Hard Rain Falling. Don Carpenter. An NYRB Book In the Argo Catalog.
Who amongst us has never fought an institution? Who has never despaired at the injustice of a grade they received from a teacher that just didn’t understand? Who has not howled as they watched their friends destroyed by the madness of society? who, in short, has not raged against the machine? Mr. Carpenter’s is a gritty book. It is a book about how where you start life can truly be unfair. There are certain beginnings that are excessively difficult to overcome. At the heart of this novel is the question of freedom in society.
The main character, Mr. Levitt, fights against society, and so do his acquaintances (one would be hard-pressed to call them friends). They are a group that start behind the eight ball in life and soon find themselves hustling at pool halls. Their anger and their stubbornness cost them a great deal over their lives. Yet we know they are just being true to themselves. It is hard to know if that counts for much when the characters are in prison or involved in hateful relationships.
What strikes me about this novel is that the characters are mostly bad people, selfish and unable to adjust to society, and yet I want things to work out for them.Â I have been in situations where I fought systems, I do not think I have ever won. Even so I would not change my position (tactics is another question). By staying true to my stubborn self I have attempted to avoid condoning acts or systems that I find abhorrent. This of course, has cost me some advantagesÂ in life. I think it has worked out for me so far. It is an interesting trick Mr. Carpenter uses in order to get the reader to side with his characters.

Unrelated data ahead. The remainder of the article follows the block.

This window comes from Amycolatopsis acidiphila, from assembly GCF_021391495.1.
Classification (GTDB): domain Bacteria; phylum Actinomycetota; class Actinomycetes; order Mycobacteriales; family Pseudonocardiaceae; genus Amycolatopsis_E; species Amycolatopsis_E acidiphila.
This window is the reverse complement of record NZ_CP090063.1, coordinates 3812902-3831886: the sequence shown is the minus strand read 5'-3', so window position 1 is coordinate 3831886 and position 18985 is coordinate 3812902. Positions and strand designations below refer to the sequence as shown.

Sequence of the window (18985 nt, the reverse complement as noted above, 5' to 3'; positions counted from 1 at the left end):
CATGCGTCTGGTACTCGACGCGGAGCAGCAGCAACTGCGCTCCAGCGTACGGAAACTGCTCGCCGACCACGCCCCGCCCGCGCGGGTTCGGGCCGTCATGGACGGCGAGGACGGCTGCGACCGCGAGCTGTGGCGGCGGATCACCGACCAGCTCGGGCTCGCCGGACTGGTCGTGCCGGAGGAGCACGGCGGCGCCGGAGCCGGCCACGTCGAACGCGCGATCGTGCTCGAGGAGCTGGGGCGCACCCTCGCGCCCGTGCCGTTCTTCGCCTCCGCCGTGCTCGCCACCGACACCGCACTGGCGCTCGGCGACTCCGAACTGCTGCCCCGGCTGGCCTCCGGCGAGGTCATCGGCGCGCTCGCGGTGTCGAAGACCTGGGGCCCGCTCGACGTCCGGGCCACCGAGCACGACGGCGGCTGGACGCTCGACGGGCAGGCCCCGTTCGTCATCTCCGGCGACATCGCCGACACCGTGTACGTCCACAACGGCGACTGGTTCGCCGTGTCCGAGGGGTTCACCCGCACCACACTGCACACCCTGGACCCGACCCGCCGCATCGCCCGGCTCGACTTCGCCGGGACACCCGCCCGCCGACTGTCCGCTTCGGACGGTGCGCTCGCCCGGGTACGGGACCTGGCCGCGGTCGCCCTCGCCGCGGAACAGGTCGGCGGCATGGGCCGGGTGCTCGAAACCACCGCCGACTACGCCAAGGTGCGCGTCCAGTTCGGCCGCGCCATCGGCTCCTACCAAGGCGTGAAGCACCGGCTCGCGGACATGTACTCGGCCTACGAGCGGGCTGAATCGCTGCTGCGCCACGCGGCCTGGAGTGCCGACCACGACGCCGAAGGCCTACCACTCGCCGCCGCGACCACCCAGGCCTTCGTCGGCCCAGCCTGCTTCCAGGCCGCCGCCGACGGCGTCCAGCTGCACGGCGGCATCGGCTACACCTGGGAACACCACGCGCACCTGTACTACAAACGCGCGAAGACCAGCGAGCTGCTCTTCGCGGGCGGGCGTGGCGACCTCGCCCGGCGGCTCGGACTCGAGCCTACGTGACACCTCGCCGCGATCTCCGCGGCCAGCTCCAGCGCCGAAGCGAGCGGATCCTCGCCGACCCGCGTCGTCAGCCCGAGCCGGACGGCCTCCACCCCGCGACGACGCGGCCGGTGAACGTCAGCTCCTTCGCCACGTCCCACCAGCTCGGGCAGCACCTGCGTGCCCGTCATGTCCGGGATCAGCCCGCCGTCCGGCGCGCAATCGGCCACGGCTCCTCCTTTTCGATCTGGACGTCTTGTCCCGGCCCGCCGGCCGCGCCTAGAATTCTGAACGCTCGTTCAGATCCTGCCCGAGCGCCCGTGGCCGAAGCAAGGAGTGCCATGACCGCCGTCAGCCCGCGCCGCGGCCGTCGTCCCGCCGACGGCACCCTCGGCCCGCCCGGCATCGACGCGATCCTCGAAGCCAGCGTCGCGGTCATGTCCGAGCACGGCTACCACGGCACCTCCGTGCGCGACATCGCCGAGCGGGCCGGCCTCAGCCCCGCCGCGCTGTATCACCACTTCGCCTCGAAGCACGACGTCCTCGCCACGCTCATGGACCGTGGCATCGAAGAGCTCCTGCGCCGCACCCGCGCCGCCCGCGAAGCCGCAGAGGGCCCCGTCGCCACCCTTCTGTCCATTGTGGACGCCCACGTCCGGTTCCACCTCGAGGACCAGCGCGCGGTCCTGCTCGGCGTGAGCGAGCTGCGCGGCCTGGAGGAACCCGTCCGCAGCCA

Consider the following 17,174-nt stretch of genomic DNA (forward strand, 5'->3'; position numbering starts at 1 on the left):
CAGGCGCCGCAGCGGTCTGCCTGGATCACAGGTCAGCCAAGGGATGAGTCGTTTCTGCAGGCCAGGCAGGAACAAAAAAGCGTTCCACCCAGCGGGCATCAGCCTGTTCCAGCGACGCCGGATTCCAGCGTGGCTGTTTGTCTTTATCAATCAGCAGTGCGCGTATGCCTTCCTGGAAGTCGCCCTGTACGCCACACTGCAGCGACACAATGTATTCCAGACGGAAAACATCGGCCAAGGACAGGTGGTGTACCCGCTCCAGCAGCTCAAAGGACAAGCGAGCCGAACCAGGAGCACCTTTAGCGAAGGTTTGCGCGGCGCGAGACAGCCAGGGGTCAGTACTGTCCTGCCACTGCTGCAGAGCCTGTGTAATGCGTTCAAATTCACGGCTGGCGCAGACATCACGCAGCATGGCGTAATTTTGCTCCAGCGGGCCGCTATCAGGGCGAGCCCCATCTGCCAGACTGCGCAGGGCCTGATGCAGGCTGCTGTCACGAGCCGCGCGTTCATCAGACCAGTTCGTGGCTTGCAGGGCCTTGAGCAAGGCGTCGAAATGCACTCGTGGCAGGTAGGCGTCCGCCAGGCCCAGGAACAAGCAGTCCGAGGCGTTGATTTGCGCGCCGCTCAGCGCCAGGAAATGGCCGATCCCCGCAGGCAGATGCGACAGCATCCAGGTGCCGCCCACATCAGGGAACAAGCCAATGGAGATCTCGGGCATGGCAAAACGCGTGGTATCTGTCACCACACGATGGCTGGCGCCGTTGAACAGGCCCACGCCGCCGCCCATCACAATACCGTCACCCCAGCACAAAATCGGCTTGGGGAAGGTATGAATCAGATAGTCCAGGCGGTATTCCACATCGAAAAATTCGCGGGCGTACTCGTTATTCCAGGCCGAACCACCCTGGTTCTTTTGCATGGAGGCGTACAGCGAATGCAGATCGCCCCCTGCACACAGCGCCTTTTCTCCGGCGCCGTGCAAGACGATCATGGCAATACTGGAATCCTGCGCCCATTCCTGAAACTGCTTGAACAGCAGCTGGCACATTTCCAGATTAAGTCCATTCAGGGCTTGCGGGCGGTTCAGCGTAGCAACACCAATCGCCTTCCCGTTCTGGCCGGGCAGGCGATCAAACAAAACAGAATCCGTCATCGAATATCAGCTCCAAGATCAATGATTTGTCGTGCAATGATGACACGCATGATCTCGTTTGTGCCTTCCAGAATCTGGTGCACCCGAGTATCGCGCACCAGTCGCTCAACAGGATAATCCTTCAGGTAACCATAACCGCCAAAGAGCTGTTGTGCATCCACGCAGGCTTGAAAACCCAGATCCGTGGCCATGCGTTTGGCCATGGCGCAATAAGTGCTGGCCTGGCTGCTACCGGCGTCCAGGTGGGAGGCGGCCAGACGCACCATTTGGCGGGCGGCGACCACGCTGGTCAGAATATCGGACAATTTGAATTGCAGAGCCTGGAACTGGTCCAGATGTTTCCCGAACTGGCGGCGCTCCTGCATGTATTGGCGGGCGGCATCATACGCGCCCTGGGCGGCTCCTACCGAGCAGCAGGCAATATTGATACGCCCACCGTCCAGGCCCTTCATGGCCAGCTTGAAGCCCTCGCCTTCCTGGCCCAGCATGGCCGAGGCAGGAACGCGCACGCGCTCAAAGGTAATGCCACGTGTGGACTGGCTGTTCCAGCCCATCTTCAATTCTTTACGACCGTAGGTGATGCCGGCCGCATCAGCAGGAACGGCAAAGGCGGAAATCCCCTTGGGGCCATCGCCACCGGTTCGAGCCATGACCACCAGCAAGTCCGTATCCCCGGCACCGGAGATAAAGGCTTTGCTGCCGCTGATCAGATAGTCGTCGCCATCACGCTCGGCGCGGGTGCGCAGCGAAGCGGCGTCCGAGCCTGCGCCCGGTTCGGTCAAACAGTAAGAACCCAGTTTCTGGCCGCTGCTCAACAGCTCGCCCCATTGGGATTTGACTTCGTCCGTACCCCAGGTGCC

This is a clever novel about an interesting question we all face from time to time. Its insights are mediocre, it will not solve any of your problems or answer your questions, and likely will not change you in any meaningful way; but it will show you that many people face dilemmas and it might make you feel good about how you face yours.